Flooding in the Williams Lake River Valley has washed away thousands of years of Indigenous history while unearthing others.
Since a pollution abatement order was issued to the City of Williams Lake by the Williams Lake Indian Band (WLIB) on April 30, WLIB manager of title and rights Whitney Spearing said DWB Consulting from Lac La Hache has been working with WLIB, the City, and Ministry of Environment to facilitate environmental testing including water and soil sampling.
Spearing added Sugarcane Archaeology was issued an emergency permit from the Archaeology Branch of British Columbia on May 1.
“So we have a permit now in place to help actively facilitate those emergency works,” she said. “What that means is we are on the ground and we are assessing not only the environmental damage and stream damage of natural portions but obviously disturbances have been created as a result of trying to get access into the lagoons and get power restored and get that cap in place for the effluent so we are in the valley assessing those areas as well as some of the road widening that has happened to get rock trucks in and out of that area.”
A state of emergency remains in effect for the WLIB’s nine-acre Tillion Reserve #4 located at the end of the Williams Lake River Valley. Spearing said they were able to access it by helicopter on May 7 and had field technician Brittany Cleminson spend most of the afternoon working with DWB.
“There were two previously recorded archaeological sites present on the reserve prior to us getting there. We were able to assess that one of those sites is heavily damaged and a good piece of it has been pushed into the river valley,” Spearing said. “That particular site is also obviously contaminated with the sewage effluent that’s there so we’re not able to do any testing until we know the toxicity and bio-contamination so we’re not putting crews in danger.”
The other site is intact.
From the survey on May 7, there were two more new archaeological sites that were identified and recorded.
On the off-reserve portion of the river valley, four previously recorded sites were reexamined for any damage, and four new archaeological sites were also recorded.
“Thankfully the majority of the sites are intact and they haven’t been damaged by any of the flooding or the disturbance from rebuilding the works that have had to occur so far so we’re thankful on that account,” Spearing said.
Two sites previously recorded on Tillion Reserve #4 consisted of a subsist feature for fishing as well as lithics which are stone tools.
Spearing said they now know there are also cache pits which were likely used for either food or tools.
“The whole Fraser River Valley if you take a look at all of the terraces that run up and down they are home to large villages of pit-houses, cache pits, and really just large gathering and habitation areas so it’s unsurprising that we have these features that are right down at Tillion,” she said, noting there are hundreds of house pits and areas of archaelgoical features in other nearby areas such as the Williams Lake Community Forest.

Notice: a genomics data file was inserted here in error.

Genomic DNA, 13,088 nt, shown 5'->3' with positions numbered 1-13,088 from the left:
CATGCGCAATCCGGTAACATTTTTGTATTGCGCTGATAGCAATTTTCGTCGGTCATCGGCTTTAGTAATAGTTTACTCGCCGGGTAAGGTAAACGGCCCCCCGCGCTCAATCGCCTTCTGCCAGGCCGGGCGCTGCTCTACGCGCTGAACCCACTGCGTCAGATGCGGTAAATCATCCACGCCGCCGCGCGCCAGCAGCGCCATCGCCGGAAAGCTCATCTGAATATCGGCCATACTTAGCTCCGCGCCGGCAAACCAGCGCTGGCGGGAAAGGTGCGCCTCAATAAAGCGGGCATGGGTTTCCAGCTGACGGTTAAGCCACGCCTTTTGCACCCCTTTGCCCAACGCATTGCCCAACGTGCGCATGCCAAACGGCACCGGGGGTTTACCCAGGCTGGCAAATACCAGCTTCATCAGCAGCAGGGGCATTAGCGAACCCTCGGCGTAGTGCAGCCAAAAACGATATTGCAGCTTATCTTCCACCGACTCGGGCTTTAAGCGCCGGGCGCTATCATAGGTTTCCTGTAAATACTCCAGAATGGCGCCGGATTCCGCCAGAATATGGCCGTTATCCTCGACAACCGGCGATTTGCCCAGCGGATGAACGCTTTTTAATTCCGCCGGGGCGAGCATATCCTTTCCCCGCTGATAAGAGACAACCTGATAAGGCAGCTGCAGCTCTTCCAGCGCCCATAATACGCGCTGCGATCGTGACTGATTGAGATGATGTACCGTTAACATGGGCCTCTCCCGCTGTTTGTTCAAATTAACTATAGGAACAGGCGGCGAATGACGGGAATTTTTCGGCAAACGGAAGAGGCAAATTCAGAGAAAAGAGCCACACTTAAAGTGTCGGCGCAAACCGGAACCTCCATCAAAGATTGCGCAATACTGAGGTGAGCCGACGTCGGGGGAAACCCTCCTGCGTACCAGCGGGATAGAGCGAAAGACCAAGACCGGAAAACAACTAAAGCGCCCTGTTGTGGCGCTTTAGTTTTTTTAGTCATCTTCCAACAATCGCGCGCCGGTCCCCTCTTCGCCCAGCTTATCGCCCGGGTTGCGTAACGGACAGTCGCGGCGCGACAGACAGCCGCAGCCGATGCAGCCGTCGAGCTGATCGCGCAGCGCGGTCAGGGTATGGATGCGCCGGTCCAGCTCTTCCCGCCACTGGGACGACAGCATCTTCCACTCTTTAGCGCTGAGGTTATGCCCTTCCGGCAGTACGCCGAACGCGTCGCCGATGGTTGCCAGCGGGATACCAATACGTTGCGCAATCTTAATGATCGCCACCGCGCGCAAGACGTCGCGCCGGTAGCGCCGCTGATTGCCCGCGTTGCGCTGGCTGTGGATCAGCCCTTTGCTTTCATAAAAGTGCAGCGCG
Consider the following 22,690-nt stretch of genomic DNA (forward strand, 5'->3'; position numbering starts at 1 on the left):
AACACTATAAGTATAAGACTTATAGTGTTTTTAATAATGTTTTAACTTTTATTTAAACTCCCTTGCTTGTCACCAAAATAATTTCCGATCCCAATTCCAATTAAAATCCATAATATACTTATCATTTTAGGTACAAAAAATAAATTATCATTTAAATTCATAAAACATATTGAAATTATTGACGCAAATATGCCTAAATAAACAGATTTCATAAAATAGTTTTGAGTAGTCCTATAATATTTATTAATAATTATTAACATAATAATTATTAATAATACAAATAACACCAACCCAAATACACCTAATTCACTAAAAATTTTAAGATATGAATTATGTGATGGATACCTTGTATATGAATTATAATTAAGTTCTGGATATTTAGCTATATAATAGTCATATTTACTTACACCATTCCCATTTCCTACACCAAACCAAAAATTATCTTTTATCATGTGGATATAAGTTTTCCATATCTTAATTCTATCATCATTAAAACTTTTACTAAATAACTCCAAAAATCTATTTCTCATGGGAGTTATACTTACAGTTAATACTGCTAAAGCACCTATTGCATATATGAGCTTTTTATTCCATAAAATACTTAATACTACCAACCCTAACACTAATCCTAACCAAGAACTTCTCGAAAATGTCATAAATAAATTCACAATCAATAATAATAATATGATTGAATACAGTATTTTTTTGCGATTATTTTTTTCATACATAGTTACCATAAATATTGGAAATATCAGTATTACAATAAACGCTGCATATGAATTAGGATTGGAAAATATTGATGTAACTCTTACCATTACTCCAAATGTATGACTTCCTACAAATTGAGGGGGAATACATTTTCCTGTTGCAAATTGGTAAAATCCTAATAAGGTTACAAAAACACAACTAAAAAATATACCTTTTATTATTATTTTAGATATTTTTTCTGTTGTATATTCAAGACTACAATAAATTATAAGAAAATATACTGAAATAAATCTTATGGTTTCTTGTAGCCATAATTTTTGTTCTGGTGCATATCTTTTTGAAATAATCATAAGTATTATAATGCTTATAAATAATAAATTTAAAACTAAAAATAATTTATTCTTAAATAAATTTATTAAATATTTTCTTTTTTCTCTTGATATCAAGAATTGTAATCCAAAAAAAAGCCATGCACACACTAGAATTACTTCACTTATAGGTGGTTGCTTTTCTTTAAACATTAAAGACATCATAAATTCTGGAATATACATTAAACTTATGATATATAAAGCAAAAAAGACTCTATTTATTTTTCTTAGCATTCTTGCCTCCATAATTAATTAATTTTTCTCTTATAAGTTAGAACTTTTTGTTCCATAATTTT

“There are just thousands and thousands of years of history in the Fraser River Valley.”
At the left bank of the Fraser River, at the mouth of the Williams Lake River, Spearing said Tillion Reserve #4 was the scene of traditional fishing use including salmon, trout, and sturgeon for thousands of years.
“That piece of land was issued as an Indian Reserve to support subsistence,” she said. “There are no infrastructure plans per say but definitely plans to have cultural gatherings and other things on the reserve.”
City of Williams Lake chief administrative officer Milo Macdonald said they are working towards a permanent long-term solution. A helicopter assessment to provide better understanding what would possibly be required was scheduled for May 11.
Since May 7, only fully treated effluent is being discharged into Williams Lake River.
“What we need to do is get ourselves back to the original design of the system which is to discharge at the mouth of the Fraser River so we’re working hard to get all the way there but now at least the effluent that is being discharged is fully treated,” Macdonald said.
A lot of progress has been made, he noted.
“The main important thing I think that everybody felt was that we wanted to make sure we were discharging treated effluent and that the treated effluent wasn’t going to cause damage to the environment, so to achieve that is very good and now we’re in a position to get to a long-term solution.”
The engineering design will play a big part in that.
“I think it’s really important to make sure that whatever infrastructure we put back in there, because it’s going to come at a considerable cost, we have to make sure it is going to be resilient against these 200-year events. If these events become more frequent than 200 years we just want to make sure that we don’t put something in that will be compromised in a subsequent event,” he said. “So there’s a lot of work to do to make sure things are above flood plains and that they’re archaeologically and environmentally sound and meet the approval of all the stakeholders and a lot of it involves consultation with professionals.”
Spearing said the province has really stepped up to help them.
“They were able to really just drill down into getting this archaeological permit issued and they’ve been helping to facilitate the required flights for the sampling.”